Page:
President Donald J. Trump has drawn battle lines in South Asia that are likely to have a ripple effect across Eurasia: a stepped-up war against the Taliban in Afghanistan, a tougher approach towards Pakistan’s selective support of militancy, and closer cooperation with India – moves that are likely to push Pakistan closer to China and Russia.
There is little doubt that Mr. Trump had few good choices 16 years into an Afghanistan war in which the Taliban and other militant groups are holding their ground, if not making advances, buffeted by Pakistani policies that are rooted in the fabric of the country’s military and society. Similarly, there is little doubt that Pakistan’s convoluted relationship to militancy poses serious challenges to US policy in South Asia as well as a global effort to contain political violence.
Nonetheless, Mr. Trump could find that his newly announced South Asia policy will fail to achieve his goal of an “honourable and enduring outcome worthy of the tremendous sacrifices” made by the United States. The silver lining is that Pakistan may temporarily engineer a stay of execution but ultimately will find itself in a cul de sac from which there is no escape.
Mr. Trump, despite refusing to disclose details of his strategy in Afghanistan, made clear in a speech outlining his South Asia policy, that he hopes that an increased US military presence will force the Taliban to come to the negotiating table. Yet, achieving that would require the kind of military and political engagement in Afghanistan that Mr. Trump seems unwilling to embrace.
US media reported that Mr. Trump envisioned only a modest increase of several thousand troops in a country wracked by corruption whose military is largely incapable of standing its ground on its own. Various military and political analysts suggest that it would take a far greater commitment to militarily turn the tables on the Taliban in Afghanistan.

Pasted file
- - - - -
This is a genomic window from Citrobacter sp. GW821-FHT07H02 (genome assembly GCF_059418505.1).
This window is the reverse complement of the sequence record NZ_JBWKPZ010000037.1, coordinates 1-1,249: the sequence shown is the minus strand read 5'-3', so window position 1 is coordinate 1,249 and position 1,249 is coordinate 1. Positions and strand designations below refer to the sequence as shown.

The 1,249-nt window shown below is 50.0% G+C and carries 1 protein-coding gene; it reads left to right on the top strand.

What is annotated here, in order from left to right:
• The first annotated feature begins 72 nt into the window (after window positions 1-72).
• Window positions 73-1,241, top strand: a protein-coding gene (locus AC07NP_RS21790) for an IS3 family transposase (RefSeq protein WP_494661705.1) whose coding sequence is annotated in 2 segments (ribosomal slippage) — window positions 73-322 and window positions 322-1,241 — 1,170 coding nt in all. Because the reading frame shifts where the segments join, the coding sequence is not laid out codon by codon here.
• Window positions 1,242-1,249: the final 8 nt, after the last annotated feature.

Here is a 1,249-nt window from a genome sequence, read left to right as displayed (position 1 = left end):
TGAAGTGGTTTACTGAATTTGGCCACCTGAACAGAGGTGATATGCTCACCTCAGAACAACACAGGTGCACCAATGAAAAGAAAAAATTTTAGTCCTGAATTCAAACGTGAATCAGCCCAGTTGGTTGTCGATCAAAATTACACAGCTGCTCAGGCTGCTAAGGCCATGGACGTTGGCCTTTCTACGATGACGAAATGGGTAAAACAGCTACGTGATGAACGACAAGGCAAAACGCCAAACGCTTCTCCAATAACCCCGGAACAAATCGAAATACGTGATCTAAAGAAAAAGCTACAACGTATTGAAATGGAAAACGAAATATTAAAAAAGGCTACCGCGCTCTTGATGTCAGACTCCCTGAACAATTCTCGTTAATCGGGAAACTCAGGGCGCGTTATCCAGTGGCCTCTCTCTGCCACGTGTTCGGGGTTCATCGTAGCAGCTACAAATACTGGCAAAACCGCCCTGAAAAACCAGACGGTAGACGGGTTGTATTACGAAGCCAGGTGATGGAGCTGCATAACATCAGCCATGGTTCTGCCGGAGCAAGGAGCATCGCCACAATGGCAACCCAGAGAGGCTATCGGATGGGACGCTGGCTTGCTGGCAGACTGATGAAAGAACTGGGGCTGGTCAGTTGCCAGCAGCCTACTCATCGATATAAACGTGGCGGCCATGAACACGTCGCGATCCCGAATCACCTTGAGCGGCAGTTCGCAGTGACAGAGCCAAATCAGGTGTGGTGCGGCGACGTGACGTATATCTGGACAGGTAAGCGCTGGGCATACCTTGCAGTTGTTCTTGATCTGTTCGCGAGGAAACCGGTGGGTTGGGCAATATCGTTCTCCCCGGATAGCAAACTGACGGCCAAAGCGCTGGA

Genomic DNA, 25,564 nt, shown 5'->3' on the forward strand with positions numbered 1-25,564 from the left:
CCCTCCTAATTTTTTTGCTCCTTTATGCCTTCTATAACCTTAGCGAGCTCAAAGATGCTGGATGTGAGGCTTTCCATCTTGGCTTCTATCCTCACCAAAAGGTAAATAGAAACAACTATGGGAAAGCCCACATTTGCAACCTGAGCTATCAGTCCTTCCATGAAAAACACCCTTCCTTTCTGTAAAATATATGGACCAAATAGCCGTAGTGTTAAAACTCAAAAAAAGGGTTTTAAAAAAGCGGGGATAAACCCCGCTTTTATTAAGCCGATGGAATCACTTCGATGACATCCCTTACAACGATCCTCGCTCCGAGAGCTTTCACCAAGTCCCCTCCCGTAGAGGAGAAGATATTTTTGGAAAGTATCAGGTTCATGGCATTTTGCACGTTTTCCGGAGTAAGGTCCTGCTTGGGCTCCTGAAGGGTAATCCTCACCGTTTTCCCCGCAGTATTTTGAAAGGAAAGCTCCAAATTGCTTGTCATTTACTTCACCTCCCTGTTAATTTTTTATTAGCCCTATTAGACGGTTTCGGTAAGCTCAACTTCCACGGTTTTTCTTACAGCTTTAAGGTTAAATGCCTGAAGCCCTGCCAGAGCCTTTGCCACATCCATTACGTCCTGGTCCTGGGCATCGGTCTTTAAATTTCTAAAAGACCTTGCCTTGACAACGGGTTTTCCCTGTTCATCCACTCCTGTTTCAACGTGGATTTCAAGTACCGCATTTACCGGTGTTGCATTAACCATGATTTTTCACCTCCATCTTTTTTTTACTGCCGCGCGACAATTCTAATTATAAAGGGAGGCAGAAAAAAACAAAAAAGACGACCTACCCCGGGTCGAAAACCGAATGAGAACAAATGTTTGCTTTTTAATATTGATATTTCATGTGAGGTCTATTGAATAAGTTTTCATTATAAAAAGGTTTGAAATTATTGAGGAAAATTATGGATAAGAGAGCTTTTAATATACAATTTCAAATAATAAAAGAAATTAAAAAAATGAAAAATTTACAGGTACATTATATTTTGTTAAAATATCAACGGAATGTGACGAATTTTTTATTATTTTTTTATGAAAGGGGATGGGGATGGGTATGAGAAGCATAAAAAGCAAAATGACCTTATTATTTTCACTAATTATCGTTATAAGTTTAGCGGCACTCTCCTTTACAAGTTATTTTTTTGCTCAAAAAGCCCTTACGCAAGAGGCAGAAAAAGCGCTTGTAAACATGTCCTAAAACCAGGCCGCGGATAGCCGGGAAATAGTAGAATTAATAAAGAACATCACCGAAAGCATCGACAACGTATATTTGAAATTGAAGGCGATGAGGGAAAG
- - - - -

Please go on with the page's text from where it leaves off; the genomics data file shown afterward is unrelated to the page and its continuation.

Moreover, Mr. Trump’s exclusive focus on defeating militants militarily or bombing them into submission ignores the broader economic, social and political problems that fuel militancy in Afghanistan and drive Pakistan’s support for the Taliban and a selection of other groups. “We are not nation building again. We are killing terrorists,” Mr. Trump said.
Announcing a tougher approach towards Pakistan, Mr. Trump insisted that the South Asian nation’s partnership with the United States would not survive if it continued to harbour and support groups that target the United States.
Adding fuel to the fire, the president emphasized the US’ strategic partnership with India, calling on it to support his administration’s policy with increased Indian economic assistance to Afghanistan. In doing so, Mr. Trump challenged a pillar of Pakistani policy towards Afghanistan: limiting Indian influence in the country at whatever price.
Mr. Trump’s approach to South Asia puts to the test two assumptions: that Pakistan will want to preserve its partnership with the United States at whatever cost and that it has few alternatives. Mr. Trump could well find that at least in the short term those assumptions are incorrect.